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NEW YORK (Reuters Health) - Hispanic Americans make up the fastest growing minority group in the U.S. and healthcare professionals need to better understand their unique heart health risks in order to tailor their care, according to a new report from the American Heart Association.
That’s not to say the 53 million U.S. Hispanics are all the same, the authors emphasize in their review of research detailing health-related traits and trends among groups of people whose origins are in the Spanish-speaking countries of the Americas and Caribbean.
“We hope that we can move into a new era when we can look at this population with a more nuanced perspective,” said Dr. Carlos Rodriguez, the report’s lead author and a cardiologist at Wake Forest Baptist Medical Center in Winston-Salem, North Carolina.
Cardiovascular disease includes conditions that affect the heart and blood vessels, such as heart failure, strokes and high blood pressure.
The size and growth of the U.S. Hispanic community makes the group’s health vital to the nation and to reaching the American Heart Association’s 2020 goals, Rodriguez and his co-authors write in the journal Circulation.
The 2020 goals aim to improve the cardiovascular health of all Americans while reducing deaths from cardiovascular diseases by 20 percent between 2011 and 2020.
“For us to meet those goals and for us to be a healthy population and a healthy country, all groups have to be accounted for,” Rodriguez said.
The working group that produced the new report combed through medical literature to summarize what is known about the health of Hispanic Americans, identify gaps in the research that need to be filled and come up with recommendations for healthcare providers. In total, they summarize findings from 400 studies and articles.
Much of the information on cardiovascular disease, they found, is focused on Mexican Americans, which may give an inaccurate view of the health of other Hispanic populations, such as people from South America and Puerto Rico.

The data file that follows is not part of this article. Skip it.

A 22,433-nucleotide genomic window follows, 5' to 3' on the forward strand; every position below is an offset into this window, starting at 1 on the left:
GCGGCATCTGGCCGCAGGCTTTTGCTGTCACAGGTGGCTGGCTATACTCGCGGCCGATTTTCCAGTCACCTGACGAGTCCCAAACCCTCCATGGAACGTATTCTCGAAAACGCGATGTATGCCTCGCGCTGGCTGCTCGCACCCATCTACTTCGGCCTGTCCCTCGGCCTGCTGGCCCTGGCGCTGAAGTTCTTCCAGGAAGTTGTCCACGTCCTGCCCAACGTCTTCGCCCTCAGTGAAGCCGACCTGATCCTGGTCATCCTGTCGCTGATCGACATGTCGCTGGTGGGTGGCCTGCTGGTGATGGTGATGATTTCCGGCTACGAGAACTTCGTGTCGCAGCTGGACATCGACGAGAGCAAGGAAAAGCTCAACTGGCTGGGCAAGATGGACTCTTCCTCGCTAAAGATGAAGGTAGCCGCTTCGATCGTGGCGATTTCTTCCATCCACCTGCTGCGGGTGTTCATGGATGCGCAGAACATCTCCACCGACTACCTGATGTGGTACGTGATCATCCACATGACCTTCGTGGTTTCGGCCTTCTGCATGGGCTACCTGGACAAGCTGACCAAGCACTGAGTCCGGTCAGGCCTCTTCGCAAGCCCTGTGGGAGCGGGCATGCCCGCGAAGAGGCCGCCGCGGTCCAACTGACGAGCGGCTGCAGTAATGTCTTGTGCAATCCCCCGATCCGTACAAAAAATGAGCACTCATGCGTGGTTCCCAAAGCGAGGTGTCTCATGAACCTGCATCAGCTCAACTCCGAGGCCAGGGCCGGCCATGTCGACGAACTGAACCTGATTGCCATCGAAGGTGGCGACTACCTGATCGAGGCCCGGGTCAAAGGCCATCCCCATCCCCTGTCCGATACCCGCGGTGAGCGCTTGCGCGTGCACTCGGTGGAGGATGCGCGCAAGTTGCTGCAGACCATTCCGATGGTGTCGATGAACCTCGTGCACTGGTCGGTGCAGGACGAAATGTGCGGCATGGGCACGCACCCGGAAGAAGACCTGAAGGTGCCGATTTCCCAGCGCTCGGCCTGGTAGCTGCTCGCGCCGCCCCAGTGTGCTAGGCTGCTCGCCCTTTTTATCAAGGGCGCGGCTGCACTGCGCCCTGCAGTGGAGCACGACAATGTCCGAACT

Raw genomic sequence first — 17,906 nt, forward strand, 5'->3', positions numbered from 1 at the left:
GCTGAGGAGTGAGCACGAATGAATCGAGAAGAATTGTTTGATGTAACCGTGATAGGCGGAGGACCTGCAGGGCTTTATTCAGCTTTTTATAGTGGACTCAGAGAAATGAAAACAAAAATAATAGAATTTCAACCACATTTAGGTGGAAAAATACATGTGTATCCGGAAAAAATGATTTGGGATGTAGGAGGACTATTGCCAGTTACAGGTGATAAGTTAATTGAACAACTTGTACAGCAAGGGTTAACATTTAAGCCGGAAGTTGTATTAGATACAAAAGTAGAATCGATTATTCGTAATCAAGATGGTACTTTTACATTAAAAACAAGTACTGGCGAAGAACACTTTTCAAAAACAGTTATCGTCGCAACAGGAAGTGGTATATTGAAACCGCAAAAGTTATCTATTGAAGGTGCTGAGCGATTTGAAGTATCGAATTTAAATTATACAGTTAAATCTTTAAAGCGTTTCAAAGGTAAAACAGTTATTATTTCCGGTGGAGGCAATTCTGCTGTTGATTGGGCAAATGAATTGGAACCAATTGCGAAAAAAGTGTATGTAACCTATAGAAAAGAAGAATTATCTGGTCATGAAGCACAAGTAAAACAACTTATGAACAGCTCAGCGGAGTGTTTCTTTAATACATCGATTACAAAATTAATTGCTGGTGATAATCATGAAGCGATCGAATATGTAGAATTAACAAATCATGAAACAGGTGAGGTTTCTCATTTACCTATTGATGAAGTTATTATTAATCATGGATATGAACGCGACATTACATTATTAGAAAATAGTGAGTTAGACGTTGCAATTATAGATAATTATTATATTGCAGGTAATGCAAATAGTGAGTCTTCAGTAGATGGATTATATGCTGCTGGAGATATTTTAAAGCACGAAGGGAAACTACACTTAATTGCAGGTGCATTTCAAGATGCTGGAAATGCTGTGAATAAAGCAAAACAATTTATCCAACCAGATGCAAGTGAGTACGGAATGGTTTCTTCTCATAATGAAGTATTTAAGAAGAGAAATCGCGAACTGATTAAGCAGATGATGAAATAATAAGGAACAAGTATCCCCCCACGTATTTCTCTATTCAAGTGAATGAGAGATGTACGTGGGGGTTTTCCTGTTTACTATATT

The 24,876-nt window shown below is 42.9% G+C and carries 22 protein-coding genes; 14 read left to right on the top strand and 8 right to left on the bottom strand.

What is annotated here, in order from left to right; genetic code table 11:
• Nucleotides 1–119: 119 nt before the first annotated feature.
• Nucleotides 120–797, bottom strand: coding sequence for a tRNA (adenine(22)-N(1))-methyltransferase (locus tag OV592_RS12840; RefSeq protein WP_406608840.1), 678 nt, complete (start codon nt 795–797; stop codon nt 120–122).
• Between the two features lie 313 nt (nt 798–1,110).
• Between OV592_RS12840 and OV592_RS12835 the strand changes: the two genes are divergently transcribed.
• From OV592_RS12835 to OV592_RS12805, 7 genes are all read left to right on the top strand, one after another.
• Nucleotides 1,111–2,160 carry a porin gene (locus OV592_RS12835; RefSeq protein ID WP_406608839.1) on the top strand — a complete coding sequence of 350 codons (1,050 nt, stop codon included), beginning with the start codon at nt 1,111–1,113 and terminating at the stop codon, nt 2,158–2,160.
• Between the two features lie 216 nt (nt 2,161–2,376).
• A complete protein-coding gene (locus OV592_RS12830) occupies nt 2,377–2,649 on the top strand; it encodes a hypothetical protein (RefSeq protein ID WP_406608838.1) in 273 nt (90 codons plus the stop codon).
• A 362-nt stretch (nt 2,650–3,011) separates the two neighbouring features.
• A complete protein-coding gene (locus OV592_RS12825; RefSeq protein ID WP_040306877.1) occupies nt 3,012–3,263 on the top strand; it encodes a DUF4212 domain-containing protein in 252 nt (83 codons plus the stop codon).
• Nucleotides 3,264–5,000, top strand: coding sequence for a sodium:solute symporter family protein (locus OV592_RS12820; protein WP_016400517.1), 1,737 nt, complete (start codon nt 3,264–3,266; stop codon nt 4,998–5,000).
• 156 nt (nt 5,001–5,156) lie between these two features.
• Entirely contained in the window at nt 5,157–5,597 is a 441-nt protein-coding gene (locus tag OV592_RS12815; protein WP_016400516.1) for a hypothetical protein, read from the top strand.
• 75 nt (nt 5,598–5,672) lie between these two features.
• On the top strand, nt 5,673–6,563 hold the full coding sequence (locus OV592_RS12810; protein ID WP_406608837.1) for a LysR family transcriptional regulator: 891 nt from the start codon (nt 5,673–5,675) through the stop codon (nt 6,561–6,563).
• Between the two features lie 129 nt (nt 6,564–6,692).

The report notes that about a third of Mexican Americans have cardiovascular disease, which is slightly lower than non-Hispanic whites and considerably lower than non-Hispanic blacks.
While heart disease appears to be less common overall among Hispanic Americans, the researchers found a number of specific risks that seem to afflict Hispanics more than other racial and ethnic groups.
For example, Mexican Americans are twice as likely to have a stroke before age 60 and are more likely to be hospitalized for heart attacks than non-Hispanic Americans.
“We found Hispanics have high rates of diabetes, high rates of high cholesterol and really very prevalent within this population is poor access to care and economic challenges that impact on healthcare,” Rodriguez said.
Hispanic American children are also more likely to be obese than non-Hispanic white children.
And while Hispanics are less likely to smoke as a group, certain subpopulations including Mexican and Cuban men and Puerto Rican women have smoking rates much higher than the national average.
Noting the racial diversity of certain Caribbean and Latin American countries, the researchers point out that some Hispanic Americans may also have risk factors associated with African, Asian or Amerindian roots.
“The recognition that the Latin groups have become our largest minority group and recognizing the diversity within them and paying attention to some of the special issues that they bring is certainly a step in the right direction,” Dr. Hal Strelnick said.
Strelnick was not involved with the new report but is dean of community engagement at the Albert Einstein College of Medicine of Yeshiva University in Bronx, New York.
“I think one could say that the study is long overdue but it’s certainly welcomed,” he said.
The working group included lists of policy recommendations as well as dos and don’ts for healthcare providers in their report.
Those recommendations include educating healthcare providers to tailor their care to language and cultural traits of Hispanic patients, better identifying subgroups by including countries of origin or descent in medical records and increasing the Hispanic healthcare workforce.
The report authors also suggest that U.S. screenings for cardiovascular disease begin at a younger age for Hispanics, because the condition tends to start earlier in that population.
The American Heart Association recommends that all Americans get active, control their cholesterol, eat better, manage blood pressure, lose weight, reduce blood sugar and stop smoking to improve their cardiovascular health.
SOURCE: bit.ly/1sSvWGC Circulation, July 14, 2014.